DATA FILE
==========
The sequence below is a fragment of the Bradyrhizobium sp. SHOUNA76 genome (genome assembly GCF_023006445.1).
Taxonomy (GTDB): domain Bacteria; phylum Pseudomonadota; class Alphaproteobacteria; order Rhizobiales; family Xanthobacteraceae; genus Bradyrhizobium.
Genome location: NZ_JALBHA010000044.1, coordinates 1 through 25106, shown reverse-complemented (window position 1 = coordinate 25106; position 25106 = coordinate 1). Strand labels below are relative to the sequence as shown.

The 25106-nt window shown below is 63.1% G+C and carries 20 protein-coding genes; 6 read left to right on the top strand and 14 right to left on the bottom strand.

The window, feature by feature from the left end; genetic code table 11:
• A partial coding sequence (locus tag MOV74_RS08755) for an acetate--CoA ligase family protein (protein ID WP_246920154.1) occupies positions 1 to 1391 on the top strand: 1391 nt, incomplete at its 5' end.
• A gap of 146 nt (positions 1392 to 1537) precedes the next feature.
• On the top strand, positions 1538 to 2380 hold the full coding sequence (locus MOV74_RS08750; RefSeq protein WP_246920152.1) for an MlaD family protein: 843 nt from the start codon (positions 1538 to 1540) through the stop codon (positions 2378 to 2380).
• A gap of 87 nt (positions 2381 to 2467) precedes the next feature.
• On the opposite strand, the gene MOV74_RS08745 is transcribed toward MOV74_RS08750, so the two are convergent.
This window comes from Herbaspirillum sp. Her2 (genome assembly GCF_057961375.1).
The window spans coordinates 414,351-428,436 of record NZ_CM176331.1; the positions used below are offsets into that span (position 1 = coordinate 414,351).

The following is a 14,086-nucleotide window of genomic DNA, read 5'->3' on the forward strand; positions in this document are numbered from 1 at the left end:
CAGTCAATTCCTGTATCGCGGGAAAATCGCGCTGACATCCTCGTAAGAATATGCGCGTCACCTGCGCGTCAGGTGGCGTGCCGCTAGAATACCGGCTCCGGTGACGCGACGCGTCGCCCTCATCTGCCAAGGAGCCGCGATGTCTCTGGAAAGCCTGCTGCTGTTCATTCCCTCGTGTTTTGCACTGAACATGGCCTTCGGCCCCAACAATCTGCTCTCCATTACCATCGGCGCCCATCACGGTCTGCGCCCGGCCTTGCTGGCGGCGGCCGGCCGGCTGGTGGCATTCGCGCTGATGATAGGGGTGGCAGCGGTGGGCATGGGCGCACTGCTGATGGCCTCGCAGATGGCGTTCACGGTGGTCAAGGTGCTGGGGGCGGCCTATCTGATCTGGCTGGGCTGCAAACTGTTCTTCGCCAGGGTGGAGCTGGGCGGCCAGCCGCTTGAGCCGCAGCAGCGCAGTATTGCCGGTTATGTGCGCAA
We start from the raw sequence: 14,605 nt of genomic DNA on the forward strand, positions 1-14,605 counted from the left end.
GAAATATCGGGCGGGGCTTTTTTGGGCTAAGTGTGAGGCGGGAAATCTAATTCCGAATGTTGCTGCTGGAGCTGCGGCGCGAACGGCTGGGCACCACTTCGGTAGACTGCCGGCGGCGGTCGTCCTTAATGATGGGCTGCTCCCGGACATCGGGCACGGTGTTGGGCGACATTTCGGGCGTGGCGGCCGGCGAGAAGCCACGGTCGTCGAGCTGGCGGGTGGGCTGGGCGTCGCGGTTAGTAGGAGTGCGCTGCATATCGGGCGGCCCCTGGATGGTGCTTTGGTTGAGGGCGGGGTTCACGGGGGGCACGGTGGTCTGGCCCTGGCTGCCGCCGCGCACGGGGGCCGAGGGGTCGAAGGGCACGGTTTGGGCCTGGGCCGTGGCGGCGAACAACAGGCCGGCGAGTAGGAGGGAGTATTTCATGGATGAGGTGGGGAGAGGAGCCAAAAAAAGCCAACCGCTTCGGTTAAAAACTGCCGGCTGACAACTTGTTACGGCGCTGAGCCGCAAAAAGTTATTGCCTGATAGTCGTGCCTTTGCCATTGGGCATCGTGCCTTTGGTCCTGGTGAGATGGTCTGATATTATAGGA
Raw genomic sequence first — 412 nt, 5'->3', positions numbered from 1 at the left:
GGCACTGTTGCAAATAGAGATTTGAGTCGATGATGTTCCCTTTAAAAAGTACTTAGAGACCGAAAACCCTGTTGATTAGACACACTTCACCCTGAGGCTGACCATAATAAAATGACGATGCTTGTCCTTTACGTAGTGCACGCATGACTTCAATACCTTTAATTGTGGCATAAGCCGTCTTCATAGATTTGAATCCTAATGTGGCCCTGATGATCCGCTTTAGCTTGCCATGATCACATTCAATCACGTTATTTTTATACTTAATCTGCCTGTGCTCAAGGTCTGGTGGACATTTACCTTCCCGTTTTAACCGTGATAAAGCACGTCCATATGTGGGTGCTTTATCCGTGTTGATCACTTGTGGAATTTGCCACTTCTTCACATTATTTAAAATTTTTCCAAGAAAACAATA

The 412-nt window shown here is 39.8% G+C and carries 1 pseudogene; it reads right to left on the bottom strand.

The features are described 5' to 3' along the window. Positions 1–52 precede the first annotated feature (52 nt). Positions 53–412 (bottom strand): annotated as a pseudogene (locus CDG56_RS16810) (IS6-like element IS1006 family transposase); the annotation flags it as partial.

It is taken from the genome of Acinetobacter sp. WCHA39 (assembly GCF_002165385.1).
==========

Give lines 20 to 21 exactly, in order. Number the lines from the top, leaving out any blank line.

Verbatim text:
The features are described 5' to 3' along the window. Positions 1–52 precede the first annotated feature (52 nt). Positions 53–412 (bottom strand): annotated as a pseudogene (locus CDG56_RS16810) (IS6-like element IS1006 family transposase); the annotation flags it as partial.

It is taken from the genome of Acinetobacter sp. WCHA39 (assembly GCF_002165385.1).